Resilient Beginnings: Safeguarding Neonatal and Pediatric Patients After the Storm
Nichole Shimko, MSN CCRN CPN C-NPTTransport Team Manager, Golisano Children's Hospital
Since the start of the 21st century to 2022, Florida has been impacted by 79 tropical and subtropical cyclones. On September 28, 2022, Southwest Florida sustained a direct hit from Hurricane Ian. Hurricane Ian was to date, the most deadly hurricane to impact Florida in this time frame. Due to the loss of water pressure, loss of the domestic water plumbing function, loss of air conditioning, and loss of fire suppression sprinkler systems government agencies mandated the evacuation of three local hospitals. One of the hospitals, Golisano Children’s Hospital, was included in the evacuation. Evacuating critically ill neonates provide added vulnerabilities due to their complexity and can be difficult to safely and efficiently evacuate in a disaster. In 2017, the Florida Neonatal and Pediatric Transport Network Association, being experts in the state for the safe transport of neonates, developed a disaster response plan. No one imagined using the disaster response plan to the magnitude we did on September 29, 2022. Golisano Children’s Hospital evacuated a total of 81 patients to 15 out-of-county healthcare facilities throughout the state in a 36-hour period. The neonatal intensive care unit (NICU) census on September 29 was 68, which decreased to zero. Seven babies were discharged to their parents and 61 babies were evacuated, one neonate was delivered in the middle of evacuation, stabilized, and transported. Of the 62 evacuated babies, 21 were categorized as level 3/ critical care and the others were intensive care level 2 patients. The other patients included eight from the pediatric intensive care unit, six from the pediatric medical unit, three from the pediatric oncology unit, and two from the pediatric emergency department. There were no reported adverse events.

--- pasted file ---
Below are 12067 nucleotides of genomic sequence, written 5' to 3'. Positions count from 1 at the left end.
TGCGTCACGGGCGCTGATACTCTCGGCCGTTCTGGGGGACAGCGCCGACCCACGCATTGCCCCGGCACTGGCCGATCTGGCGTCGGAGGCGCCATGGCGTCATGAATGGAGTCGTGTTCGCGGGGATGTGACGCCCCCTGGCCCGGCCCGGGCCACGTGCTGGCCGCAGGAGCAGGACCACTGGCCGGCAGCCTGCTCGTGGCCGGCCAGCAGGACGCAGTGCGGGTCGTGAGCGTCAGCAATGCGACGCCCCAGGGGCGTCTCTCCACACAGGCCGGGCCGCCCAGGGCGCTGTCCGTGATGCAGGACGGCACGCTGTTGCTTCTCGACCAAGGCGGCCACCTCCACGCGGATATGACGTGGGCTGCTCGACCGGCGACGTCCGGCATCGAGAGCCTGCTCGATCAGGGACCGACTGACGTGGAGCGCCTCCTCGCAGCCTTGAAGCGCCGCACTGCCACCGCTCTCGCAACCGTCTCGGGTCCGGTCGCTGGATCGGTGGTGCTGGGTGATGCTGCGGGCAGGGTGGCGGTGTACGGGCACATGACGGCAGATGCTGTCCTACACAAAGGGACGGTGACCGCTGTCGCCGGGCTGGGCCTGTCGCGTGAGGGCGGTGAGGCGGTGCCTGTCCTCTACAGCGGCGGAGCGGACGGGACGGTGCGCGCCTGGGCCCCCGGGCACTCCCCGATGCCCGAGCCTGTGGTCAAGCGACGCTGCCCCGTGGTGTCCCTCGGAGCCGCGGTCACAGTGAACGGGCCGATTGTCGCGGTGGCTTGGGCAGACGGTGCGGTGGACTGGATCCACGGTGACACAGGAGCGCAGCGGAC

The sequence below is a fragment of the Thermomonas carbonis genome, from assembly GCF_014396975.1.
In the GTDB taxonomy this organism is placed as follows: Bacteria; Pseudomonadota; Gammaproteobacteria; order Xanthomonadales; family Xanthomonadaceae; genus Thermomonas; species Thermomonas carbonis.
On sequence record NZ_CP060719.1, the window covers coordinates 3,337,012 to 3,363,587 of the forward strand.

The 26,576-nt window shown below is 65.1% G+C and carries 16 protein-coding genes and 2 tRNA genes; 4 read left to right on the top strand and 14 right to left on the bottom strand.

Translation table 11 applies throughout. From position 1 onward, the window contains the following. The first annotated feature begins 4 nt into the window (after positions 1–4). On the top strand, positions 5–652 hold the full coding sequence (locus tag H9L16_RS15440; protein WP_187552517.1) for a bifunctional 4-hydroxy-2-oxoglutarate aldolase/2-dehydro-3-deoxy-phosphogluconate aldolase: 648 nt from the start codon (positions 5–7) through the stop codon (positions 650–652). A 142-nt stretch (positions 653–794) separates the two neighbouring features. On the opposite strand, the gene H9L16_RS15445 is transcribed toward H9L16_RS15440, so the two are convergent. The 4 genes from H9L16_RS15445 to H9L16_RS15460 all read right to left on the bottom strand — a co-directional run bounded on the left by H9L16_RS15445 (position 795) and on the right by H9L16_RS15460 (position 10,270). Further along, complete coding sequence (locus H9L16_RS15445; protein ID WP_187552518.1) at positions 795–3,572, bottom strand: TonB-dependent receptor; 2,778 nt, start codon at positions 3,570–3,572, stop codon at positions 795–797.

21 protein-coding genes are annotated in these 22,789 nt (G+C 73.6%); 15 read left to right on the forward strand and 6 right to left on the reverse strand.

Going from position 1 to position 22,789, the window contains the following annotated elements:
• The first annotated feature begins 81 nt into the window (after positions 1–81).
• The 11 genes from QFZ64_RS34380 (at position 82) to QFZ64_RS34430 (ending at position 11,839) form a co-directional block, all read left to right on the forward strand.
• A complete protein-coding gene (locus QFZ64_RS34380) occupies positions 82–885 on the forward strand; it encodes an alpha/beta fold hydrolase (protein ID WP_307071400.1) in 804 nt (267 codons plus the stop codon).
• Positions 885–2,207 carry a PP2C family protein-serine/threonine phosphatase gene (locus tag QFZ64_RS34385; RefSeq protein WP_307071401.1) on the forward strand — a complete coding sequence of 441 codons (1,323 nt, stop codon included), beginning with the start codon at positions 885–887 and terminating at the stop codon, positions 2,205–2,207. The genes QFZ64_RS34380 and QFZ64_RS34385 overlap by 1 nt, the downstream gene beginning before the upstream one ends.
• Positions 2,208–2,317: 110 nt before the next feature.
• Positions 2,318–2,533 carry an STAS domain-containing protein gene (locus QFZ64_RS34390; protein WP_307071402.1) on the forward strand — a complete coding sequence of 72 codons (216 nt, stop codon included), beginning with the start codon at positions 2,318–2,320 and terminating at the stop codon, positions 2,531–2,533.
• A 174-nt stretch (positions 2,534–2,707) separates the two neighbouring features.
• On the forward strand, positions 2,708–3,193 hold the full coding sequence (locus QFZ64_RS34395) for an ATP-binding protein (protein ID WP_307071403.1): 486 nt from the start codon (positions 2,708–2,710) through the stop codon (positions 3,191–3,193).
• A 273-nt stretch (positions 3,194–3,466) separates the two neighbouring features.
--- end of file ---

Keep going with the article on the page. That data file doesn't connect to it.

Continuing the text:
ABOUT THE PRESENTER:
Niki Shimko has been a leader of the pediatric neonatal transport team for over 10 years and was responsible for expanding the care provided to include high-risk maternal transports. Niki has over 23 years of professional nursing experience. She received her BSN from Syracuse University and MSN from Walden University. Niki’s responsibilities included overseeing all aspects of the team development: administration, research, clinical, education, performance improvement, and ongoing evaluation. She was instrumental in spearheading the evacuation of Golisano Children’s Hospital post-Hurricane Ian.
Niki is the current President of the Florida Neonatal Pediatric Transport Network Association and a board member of the Florida Association of Critical Care Transport Specialists. She is also a Florida EMS for Children advisory council committee member. She has presented on topics that include the development of the maternal transport team, pediatric special needs, and hurricane evacuation.